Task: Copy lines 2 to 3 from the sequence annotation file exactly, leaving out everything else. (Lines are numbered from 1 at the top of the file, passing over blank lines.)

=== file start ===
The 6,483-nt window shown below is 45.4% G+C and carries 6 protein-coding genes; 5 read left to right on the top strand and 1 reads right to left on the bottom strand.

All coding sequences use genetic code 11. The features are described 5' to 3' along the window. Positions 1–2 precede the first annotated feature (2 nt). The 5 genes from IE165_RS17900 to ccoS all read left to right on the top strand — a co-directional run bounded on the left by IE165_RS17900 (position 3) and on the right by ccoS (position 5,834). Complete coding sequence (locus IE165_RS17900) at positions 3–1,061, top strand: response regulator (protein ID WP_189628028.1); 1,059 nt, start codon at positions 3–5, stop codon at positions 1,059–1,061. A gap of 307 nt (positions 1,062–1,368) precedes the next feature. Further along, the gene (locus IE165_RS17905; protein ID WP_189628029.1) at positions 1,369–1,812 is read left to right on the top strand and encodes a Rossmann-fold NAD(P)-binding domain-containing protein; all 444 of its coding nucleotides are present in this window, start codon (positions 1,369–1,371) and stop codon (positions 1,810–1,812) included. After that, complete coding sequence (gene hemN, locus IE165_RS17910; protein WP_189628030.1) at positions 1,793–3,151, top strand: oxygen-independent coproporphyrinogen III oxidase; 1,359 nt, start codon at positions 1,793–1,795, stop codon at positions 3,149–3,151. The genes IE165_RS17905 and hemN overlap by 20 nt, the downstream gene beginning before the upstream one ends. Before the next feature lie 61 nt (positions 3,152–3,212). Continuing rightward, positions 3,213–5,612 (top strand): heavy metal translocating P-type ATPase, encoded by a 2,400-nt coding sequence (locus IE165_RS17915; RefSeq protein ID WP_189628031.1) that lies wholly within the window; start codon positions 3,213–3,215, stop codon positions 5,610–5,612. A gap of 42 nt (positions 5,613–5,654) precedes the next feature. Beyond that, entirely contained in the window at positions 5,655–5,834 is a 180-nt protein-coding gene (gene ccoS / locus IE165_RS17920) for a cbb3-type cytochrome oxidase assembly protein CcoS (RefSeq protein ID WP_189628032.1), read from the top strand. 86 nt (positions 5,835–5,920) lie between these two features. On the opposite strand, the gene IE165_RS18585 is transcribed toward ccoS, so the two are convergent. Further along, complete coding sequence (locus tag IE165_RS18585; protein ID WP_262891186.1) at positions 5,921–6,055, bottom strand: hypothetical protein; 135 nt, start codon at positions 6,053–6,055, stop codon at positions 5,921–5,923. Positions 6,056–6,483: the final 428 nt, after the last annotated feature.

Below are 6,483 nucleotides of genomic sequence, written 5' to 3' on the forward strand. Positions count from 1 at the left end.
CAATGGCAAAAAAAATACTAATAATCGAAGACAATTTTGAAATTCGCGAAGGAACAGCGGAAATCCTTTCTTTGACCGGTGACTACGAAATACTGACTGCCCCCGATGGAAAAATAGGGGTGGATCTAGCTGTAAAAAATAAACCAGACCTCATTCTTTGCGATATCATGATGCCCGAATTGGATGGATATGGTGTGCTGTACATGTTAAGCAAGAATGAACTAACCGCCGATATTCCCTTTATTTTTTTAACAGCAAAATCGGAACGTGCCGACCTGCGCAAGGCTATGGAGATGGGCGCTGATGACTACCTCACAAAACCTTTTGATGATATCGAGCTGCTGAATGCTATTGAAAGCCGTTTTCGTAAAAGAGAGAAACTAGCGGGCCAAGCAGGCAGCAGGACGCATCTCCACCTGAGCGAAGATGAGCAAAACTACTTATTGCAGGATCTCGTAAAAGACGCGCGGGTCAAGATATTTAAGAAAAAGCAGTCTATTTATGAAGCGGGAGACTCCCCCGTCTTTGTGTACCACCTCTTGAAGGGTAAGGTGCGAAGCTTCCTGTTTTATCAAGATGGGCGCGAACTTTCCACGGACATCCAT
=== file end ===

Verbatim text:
All coding sequences use genetic code 11. The features are described 5' to 3' along the window. Positions 1–2 precede the first annotated feature (2 nt). The 5 genes from IE165_RS17900 to ccoS all read left to right on the top strand — a co-directional run bounded on the left by IE165_RS17900 (position 3) and on the right by ccoS (position 5,834). Complete coding sequence (locus IE165_RS17900) at positions 3–1,061, top strand: response regulator (protein ID WP_189628028.1); 1,059 nt, start codon at positions 3–5, stop codon at positions 1,059–1,061. A gap of 307 nt (positions 1,062–1,368) precedes the next feature. Further along, the gene (locus IE165_RS17905; protein ID WP_189628029.1) at positions 1,369–1,812 is read left to right on the top strand and encodes a Rossmann-fold NAD(P)-binding domain-containing protein; all 444 of its coding nucleotides are present in this window, start codon (positions 1,369–1,371) and stop codon (positions 1,810–1,812) included. After that, complete coding sequence (gene hemN, locus IE165_RS17910; protein WP_189628030.1) at positions 1,793–3,151, top strand: oxygen-independent coproporphyrinogen III oxidase; 1,359 nt, start codon at positions 1,793–1,795, stop codon at positions 3,149–3,151. The genes IE165_RS17905 and hemN overlap by 20 nt, the downstream gene beginning before the upstream one ends. Before the next feature lie 61 nt (positions 3,152–3,212). Continuing rightward, positions 3,213–5,612 (top strand): heavy metal translocating P-type ATPase, encoded by a 2,400-nt coding sequence (locus IE165_RS17915; RefSeq protein ID WP_189628031.1) that lies wholly within the window; start codon positions 3,213–3,215, stop codon positions 5,610–5,612. A gap of 42 nt (positions 5,613–5,654) precedes the next feature. Beyond that, entirely contained in the window at positions 5,655–5,834 is a 180-nt protein-coding gene (gene ccoS / locus IE165_RS17920) for a cbb3-type cytochrome oxidase assembly protein CcoS (RefSeq protein ID WP_189628032.1), read from the top strand. 86 nt (positions 5,835–5,920) lie between these two features. On the opposite strand, the gene IE165_RS18585 is transcribed toward ccoS, so the two are convergent. Further along, complete coding sequence (locus tag IE165_RS18585; protein ID WP_262891186.1) at positions 5,921–6,055, bottom strand: hypothetical protein; 135 nt, start codon at positions 6,053–6,055, stop codon at positions 5,921–5,923. Positions 6,056–6,483: the final 428 nt, after the last annotated feature.

Below are 6,483 nucleotides of genomic sequence, written 5' to 3' on the forward strand. Positions count from 1 at the left end.